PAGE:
• March 18, 2008
  • By Jessica Tsai, Assistant Editor, CRM magazine

SAS Gets Structured for the Unstructured

SAN ANTONIO, TEXAS -- As a centerpiece of its user conference here this week, SAS Institute announced yesterday its acquisition of Teragram, a provider of natural language processing (NLP) and advanced linguistic technology. As a result of the deal, SAS plans to enhance its existing text mining and analytical business intelligence offering and Teragram will gain access to SAS's 44,000 customers. Terms of the deal were not disclosed.

Unstructured data makes up approximately 70 percent of a company's total data, according to business management expert Bill Jensen, which makes the motivation behind this acquisition fairly obvious. (Another reason theorized by pundits? SAS was eager to replace the technology it had long been licensing from Inxight, a vendor snapped up by Business Objects in 2007, before Business Objects was itself acquired by SAP.) Structured data helps companies understand what customers look like and what they're doing, but effectively leveraging unstructured data will help companies "understand what customers think," says Gaurav Verma, global marketing manager for the enterprise intelligence platform at SAS.

While SAS has had its own text-mining solution, SAS Text Miner, since 2002, Cambridge, Mass.–based Teragram is one of the few companies that provides significant technological expertise in language and linguistics, according to Sue Feldman, a research vice president at International Data Corporation (IDC). The acquisition, therefore, proves to be the next evolution for SAS and its initiatives to decipher the abundance of information in an enterprise and generate actionable solutions. SAS aims to delve deeper into mobile business intelligence and enterprise search, to better understand facts, events, and relationships with customers, as well as customer sentiment.

The primary pain point this technology addresses is the ability to "provide a single point of access for people to get at all the information in the company without having to figure out where it is or what format it's in," Feldman says. With the massive amount of internal data -- and an unknown quantity free-floating externally on wikis and blogs -- companies need a way to capture and make sense of the information. Paper-only documentation is becoming a thing of the distant past and with the ability to manipulate data electronically, companies will be able to do incredible and unusual things, she adds.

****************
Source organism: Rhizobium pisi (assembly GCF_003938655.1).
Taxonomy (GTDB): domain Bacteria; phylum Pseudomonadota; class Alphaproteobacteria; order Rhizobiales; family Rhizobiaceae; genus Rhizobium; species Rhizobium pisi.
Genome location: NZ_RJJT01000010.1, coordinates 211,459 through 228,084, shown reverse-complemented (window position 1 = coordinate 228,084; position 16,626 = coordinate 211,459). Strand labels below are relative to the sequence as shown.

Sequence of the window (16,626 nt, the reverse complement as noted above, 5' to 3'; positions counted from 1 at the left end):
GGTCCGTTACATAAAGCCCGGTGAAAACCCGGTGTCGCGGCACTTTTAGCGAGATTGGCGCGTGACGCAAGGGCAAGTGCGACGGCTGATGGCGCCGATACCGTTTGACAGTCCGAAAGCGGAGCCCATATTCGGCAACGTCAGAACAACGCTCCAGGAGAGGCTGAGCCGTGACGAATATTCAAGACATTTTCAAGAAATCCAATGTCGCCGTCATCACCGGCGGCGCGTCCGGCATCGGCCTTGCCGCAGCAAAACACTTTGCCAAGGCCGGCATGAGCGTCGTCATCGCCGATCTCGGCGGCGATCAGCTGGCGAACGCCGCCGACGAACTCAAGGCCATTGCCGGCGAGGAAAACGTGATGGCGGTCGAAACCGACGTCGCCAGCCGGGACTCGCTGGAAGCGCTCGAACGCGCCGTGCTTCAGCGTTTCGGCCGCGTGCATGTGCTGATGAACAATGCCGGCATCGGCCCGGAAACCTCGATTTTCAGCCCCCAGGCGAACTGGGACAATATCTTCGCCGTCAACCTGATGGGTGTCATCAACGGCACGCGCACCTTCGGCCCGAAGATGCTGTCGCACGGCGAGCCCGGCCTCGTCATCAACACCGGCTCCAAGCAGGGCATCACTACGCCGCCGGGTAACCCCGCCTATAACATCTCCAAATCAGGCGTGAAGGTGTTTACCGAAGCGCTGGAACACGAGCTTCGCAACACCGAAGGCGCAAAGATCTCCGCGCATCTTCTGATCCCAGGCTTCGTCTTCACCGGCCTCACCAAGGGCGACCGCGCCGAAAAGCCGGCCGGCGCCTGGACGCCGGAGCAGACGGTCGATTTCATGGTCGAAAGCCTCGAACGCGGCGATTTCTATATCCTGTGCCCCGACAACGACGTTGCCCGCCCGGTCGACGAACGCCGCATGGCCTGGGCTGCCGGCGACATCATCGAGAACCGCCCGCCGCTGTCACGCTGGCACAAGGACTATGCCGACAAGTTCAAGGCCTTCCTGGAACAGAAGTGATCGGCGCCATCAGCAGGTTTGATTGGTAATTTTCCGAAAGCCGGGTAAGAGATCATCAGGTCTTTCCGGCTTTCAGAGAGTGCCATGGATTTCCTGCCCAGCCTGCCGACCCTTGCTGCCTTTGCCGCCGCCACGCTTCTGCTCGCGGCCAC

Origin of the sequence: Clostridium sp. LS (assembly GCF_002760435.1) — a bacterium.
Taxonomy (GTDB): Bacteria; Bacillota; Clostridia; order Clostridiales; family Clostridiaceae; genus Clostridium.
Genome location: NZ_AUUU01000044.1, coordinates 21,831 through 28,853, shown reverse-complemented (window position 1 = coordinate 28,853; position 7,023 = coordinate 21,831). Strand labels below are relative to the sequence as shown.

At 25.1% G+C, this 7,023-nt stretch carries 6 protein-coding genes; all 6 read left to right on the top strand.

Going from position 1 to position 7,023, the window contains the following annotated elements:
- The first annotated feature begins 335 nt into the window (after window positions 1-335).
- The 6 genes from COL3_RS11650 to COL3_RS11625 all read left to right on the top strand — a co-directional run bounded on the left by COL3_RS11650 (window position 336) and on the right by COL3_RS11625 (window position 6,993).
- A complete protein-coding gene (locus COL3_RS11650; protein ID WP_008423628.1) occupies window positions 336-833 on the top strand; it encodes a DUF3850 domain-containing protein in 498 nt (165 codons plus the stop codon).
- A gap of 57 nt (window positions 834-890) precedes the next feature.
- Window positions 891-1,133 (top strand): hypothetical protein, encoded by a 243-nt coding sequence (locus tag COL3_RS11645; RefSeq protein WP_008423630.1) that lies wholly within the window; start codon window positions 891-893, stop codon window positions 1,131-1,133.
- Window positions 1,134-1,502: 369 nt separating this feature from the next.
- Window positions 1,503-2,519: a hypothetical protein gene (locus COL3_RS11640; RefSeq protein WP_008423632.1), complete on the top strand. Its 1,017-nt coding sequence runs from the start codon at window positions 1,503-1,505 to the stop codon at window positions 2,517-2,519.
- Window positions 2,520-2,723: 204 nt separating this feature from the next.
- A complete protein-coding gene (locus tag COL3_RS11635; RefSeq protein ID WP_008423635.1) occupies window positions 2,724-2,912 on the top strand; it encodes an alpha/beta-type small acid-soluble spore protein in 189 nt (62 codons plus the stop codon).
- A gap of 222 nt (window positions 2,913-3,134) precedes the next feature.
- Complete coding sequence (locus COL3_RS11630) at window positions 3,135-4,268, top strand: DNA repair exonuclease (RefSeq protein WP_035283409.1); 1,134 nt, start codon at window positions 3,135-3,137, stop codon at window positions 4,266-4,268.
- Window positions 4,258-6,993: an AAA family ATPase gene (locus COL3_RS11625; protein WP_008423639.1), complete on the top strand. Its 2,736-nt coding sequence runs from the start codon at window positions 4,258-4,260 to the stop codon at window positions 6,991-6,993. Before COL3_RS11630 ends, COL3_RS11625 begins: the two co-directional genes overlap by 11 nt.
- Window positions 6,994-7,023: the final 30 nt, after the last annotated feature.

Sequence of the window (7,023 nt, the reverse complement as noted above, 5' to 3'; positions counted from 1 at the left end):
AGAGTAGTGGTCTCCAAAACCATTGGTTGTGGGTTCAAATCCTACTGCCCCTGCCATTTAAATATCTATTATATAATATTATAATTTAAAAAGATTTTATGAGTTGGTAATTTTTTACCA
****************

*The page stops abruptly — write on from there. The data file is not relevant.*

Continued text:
Even as many companies continue to struggle with structured data, Feldman says that some forward-thinking firms are increasingly aware of the benefits to be uncovered from unstructured data. According to Feldman, approximately $1.4 billion was spent on search and text-mining solutions in 2006, a 35 percent jump over the previous year; in 2007, spending increased to $1.7 billion. Sophistication in this area will only serve to make the technology more accessible and more prevalent. "[It] will change how we interact with computers as computers become smarter about human language," Feldman says.

Teragram will continue to operate as its own company as a SAS subsidiary, similar to the structure of SAS's acquisition of DataFlux in 2000. Verma emphasizes that the two companies are highly "complementary" and Teragram's solution will be part of SAS's overall offering. Feldman sees Teragram as an "enabling technology" that will be embedded into SAS, rather than one that will require an entire system overhaul and any major integration efforts. Nevertheless, there will always be a people challenge in any sort of acquisition, in this case, she says, between the people in the text mining groups of SAS and Teragram, which will undoubtedly need to be ironed out.

According to a corporate statement, SAS positions its acquisition strategy in much the same way as it positions the company as a whole -- iconoclastic: "While other software vendors make acquisitions to buy customers and market share, SAS does things differently. SAS buys companies with specific and complementary technologies that enhance and extend SAS' own software lineup." While not very splashy with its acquisitions, SAS has acquired a number of technology firms since 2000, including the following:

  • DataFlux Corp. (2000) -- data quality solutions;
  • Intrinsic Ltd. (U.K.) (2001) -- campaign management software;
  • ABC Technologies (2002) -- activity-based management solutions;
  • RiskAdvisory Software Co. (Canada) (2003) -- risk management and consulting and software;
  • OpRisk Analytics (2003) -- operational risk consulting;
  • Marketmax (2003) -- merchandise planning; and
  • Veridiem (2006) -- marketing resource management.

[UPDATE: Earlier versions of this story incompletely referred to the scope of expenditures in a market study, stating that $1.4 billion was spent on text-mining solutions in 2006. In fact, the figure referred to expenditures in search as well as in text-mining -- as the text above has since been modified to reflect. DestinationCRM.com regrets any confusion this may have caused.]

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